Investment management update
Key things to keep an eye out for in this month's update include:
- first FCA consultation on the implementation of the Investment Firms Prudential Regime;
- FCA updates statement for solo-regulated firms on impact on SMCR;
- FCA final temporary transitional power directions and Brexit instruments; and
- UK-EU trade and co-operation agreement: financial services aspects.
On 14 December 2020, the FCA published its first consultation paper on the implementation of the Investment Firms Prudential Regime (IFPR) (CP20/24). The IFPR is the new prudential regime for UK investment firms conducting investment services capturing among others, BIPRU and IFPRU firms, as well as exempt-CAD firms. It is designed to be a tailored regime, which is specifically focused on the harm which may be caused by investment firms, replacing altogether the framework under the Capital Requirements Regulation which is deposit-taking focussed.
CP20/24 is the first of a number of consultations on the IFPR, with two additional consultations currently planned in 2021. The second consultation paper will cover issues including liquidity, risk management and governance and remuneration requirements; and the third will cover consequential amendments to the FCA Handbook and any gaps or issues identified through the consultation process. The FCA will not publish final rules until the Financial Services Bill 2019-21 has passed through Parliament. The scope and impact of IFPR on CPMI firms will also be covered in the latter consultations.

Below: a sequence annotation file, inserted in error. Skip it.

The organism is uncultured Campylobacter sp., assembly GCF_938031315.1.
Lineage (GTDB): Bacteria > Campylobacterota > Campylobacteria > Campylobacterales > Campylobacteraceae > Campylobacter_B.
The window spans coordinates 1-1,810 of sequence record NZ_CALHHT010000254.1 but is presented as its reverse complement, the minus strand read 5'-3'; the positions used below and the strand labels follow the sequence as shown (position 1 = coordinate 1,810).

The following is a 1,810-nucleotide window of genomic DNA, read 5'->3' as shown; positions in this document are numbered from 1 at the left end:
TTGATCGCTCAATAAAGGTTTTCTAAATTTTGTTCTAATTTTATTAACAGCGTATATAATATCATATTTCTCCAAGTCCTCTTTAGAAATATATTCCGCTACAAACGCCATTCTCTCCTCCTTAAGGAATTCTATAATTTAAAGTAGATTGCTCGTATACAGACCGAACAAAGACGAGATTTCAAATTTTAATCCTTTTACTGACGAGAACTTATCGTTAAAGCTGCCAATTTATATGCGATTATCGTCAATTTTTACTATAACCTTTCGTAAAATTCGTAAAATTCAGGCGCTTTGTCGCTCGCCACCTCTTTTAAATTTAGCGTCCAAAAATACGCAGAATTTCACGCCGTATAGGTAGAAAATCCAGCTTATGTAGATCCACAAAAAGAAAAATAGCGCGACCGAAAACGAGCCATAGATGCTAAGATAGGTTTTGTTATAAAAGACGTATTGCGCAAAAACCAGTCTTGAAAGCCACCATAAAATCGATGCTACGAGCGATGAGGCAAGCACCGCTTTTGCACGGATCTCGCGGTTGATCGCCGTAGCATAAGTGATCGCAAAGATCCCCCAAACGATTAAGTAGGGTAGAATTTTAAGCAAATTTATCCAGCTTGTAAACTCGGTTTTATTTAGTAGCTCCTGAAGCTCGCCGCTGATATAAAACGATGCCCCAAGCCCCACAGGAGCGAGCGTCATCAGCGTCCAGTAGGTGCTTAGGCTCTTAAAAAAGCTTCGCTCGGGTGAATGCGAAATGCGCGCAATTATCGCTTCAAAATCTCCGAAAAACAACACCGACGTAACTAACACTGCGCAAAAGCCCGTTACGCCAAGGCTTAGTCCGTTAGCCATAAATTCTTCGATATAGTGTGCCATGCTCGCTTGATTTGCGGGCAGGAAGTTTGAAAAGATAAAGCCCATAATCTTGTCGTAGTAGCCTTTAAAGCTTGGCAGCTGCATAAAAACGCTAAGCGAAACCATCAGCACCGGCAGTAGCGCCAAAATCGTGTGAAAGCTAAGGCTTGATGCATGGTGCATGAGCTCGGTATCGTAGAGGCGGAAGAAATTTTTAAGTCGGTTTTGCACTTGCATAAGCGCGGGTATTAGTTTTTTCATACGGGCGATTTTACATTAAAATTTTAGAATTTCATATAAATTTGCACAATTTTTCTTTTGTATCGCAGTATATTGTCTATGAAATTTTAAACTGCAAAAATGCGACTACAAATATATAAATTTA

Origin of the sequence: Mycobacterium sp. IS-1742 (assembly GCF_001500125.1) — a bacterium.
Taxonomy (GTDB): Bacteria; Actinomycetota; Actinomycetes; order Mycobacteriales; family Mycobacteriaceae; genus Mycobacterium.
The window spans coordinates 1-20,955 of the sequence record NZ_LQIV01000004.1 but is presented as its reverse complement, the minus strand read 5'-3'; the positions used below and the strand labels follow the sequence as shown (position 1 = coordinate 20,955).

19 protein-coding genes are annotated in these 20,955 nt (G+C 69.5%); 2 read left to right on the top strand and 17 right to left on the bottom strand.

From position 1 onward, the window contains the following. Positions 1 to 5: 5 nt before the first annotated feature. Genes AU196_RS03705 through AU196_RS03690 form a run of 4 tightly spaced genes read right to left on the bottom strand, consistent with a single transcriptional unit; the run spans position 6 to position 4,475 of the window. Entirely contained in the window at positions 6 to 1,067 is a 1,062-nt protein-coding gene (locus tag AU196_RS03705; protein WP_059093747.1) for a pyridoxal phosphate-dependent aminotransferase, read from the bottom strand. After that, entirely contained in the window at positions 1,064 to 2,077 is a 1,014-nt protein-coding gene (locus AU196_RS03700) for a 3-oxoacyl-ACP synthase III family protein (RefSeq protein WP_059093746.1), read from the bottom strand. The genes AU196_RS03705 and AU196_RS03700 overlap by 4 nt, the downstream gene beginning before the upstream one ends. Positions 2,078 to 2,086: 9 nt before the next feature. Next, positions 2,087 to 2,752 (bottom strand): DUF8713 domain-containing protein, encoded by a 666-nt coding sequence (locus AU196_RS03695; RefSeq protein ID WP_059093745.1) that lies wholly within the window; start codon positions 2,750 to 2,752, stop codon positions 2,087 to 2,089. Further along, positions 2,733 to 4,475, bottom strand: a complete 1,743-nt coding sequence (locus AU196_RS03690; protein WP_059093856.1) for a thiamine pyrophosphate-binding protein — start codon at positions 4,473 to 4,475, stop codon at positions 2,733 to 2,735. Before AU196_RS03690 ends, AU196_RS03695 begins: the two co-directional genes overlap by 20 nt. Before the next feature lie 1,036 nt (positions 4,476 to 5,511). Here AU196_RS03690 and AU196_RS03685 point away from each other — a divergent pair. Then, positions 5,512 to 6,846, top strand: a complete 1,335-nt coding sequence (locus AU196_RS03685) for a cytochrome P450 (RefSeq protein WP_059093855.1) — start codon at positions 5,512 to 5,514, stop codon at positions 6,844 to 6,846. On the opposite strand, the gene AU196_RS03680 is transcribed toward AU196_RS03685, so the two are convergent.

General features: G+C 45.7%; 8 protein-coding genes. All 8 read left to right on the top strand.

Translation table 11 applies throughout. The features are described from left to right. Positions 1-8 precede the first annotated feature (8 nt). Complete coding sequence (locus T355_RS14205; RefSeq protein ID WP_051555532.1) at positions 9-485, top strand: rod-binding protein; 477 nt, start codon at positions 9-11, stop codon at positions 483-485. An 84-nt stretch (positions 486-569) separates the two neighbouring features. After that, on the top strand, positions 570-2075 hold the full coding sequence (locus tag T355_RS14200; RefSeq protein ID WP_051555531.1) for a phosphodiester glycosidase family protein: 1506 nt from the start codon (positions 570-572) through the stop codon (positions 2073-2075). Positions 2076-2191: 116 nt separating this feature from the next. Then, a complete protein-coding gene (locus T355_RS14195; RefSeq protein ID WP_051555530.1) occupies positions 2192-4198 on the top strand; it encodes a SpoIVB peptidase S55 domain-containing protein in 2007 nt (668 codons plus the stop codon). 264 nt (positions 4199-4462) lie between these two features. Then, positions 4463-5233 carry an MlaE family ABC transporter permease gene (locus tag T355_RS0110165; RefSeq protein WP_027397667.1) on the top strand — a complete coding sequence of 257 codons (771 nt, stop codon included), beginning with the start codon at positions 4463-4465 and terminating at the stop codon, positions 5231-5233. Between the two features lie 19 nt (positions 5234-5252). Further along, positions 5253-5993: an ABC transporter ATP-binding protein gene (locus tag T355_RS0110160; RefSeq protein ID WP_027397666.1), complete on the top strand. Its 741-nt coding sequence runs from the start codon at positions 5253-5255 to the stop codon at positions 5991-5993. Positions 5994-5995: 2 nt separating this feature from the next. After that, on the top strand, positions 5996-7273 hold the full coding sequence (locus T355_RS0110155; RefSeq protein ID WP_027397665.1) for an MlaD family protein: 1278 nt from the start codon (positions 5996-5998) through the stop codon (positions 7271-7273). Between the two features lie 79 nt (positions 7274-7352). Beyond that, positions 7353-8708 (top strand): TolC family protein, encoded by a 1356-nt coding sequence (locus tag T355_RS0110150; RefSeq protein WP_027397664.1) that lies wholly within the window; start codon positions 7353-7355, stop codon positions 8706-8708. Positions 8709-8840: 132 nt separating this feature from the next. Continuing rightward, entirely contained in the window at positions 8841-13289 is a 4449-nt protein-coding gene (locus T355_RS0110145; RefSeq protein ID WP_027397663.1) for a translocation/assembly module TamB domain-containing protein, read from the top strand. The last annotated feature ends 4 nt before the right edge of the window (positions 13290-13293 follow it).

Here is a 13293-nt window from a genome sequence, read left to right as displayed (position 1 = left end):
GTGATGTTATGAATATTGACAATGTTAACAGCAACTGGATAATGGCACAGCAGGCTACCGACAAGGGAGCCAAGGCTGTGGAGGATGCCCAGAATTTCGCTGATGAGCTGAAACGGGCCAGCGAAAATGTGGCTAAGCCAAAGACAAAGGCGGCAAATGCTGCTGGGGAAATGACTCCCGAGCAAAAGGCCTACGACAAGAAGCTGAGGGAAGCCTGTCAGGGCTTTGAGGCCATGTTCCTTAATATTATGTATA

See our Q&A on the new regime for further information.
The FCA has stated that its implementation approach for IFPR is to stagger the topics on which they consult. The intention is to consult earlier on the topics that the FCA considers firms will require the most time to prepare for.
The deadline for responses to CP20/24 is 5 February 2021.
In CP20/24, the FCA sets out its proposals for the following aspects of the IFPR.
- The categorisation of investment firms – the FCA is proposing that all the current definitions of FCA investment firms, such as BIPRU, IFPRU, exempt-CAD, will cease to exist. There will be a new category for MiFID firms called “MIFIDPRU investment firms” and a further sub-category for “small and non-interconnected” (SNI) investment firms called “SNI MIFIDPRU investment firms”.
- Prudential consolidation – the FCA’s proposals include introducing new rules for how requirements should be calculated on a consolidated basis as well as a group capital test for FCA investment firm groups that do not wish to be subject to prudential consolidation and meet certain specified conditions.